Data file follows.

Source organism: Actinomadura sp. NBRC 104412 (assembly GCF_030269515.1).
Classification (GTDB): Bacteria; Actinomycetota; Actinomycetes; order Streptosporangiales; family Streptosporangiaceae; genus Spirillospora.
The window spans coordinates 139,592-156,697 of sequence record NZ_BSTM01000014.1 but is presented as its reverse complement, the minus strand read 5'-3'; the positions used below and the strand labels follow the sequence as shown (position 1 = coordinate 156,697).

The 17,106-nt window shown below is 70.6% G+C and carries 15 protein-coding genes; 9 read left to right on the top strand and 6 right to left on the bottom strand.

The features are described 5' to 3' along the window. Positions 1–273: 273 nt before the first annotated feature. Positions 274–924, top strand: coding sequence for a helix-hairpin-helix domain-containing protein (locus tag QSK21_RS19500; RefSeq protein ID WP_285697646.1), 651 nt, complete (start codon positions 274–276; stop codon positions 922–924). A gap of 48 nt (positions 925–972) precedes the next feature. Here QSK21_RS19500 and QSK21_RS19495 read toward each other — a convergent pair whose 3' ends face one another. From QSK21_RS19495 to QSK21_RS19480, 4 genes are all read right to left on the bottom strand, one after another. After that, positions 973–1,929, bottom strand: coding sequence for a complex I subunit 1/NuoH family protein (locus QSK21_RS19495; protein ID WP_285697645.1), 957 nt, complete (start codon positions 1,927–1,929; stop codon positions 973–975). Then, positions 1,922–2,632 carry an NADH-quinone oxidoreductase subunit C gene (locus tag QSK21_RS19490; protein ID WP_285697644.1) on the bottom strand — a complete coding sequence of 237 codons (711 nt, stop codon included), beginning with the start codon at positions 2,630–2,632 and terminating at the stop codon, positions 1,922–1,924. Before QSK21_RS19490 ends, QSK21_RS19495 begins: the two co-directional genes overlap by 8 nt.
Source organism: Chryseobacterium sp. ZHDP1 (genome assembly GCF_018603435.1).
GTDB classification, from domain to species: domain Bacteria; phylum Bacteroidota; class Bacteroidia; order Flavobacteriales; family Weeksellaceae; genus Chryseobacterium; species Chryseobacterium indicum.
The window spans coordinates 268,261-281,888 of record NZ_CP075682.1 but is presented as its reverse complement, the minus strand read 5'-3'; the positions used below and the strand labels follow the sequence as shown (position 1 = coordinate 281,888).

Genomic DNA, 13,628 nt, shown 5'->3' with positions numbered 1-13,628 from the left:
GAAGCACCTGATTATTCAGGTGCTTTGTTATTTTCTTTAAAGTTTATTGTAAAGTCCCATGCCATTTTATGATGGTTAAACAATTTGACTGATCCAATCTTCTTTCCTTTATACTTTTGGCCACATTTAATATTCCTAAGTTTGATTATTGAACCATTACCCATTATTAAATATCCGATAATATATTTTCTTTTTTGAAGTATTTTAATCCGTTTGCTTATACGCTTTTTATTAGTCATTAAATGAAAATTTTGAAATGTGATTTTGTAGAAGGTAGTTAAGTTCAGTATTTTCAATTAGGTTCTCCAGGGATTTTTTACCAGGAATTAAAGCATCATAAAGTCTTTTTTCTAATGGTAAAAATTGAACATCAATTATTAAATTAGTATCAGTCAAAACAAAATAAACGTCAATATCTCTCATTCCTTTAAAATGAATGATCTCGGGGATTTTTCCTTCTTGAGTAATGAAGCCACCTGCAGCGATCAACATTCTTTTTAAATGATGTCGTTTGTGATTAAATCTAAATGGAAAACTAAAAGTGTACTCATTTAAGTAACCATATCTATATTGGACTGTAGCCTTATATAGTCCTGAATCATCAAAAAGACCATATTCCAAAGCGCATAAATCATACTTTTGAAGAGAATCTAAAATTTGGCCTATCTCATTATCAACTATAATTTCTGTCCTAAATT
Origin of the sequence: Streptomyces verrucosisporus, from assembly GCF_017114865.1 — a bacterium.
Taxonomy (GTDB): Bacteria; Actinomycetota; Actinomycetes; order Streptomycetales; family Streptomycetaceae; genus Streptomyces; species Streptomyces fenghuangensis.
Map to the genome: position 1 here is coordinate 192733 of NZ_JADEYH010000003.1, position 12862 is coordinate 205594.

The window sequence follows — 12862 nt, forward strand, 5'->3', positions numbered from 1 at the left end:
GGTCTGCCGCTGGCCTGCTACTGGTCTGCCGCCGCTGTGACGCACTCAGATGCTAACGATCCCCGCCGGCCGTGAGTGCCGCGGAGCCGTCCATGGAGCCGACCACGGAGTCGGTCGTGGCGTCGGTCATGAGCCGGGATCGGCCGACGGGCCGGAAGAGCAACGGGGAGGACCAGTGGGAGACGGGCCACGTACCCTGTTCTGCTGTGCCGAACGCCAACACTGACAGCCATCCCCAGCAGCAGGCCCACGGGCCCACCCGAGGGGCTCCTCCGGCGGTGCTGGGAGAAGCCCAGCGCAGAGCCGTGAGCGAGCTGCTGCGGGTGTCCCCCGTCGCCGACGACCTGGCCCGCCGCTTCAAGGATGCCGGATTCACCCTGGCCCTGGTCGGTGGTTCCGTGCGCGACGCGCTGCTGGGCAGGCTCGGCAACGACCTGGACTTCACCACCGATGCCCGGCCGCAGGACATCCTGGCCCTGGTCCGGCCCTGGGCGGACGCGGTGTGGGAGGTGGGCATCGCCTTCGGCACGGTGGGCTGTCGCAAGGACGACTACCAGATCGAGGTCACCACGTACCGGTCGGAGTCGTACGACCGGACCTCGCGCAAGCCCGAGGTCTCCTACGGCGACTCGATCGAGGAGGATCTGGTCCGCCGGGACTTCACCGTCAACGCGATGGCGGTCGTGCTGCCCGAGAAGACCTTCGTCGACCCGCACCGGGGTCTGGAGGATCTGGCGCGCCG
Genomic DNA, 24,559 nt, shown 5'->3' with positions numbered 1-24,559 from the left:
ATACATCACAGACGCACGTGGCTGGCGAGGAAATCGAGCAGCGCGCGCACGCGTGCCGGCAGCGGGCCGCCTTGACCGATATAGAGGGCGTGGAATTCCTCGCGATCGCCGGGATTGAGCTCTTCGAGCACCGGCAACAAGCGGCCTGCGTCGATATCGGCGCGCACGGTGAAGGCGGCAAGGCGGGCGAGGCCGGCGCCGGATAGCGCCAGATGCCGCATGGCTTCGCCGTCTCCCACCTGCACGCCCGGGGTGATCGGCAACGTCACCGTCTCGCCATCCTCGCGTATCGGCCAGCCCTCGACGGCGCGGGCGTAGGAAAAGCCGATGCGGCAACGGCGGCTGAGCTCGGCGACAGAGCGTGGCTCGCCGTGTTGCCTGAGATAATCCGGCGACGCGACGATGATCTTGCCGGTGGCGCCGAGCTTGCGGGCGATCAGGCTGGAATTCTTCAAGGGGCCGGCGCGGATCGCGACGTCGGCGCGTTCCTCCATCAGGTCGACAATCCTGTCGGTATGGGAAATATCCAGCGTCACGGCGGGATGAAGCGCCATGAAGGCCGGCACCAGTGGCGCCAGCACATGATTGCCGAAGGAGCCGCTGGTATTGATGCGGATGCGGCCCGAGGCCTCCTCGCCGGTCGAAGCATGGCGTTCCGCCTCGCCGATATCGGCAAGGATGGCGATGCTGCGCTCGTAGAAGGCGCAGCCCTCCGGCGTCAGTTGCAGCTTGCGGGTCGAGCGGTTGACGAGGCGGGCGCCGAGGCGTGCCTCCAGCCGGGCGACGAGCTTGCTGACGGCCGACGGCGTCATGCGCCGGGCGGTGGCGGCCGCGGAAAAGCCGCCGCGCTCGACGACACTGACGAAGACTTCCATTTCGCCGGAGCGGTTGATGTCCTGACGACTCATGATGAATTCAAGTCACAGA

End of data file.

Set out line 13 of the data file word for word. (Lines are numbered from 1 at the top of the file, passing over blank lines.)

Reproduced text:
Map to the genome: position 1 here is coordinate 192733 of NZ_JADEYH010000003.1, position 12862 is coordinate 205594.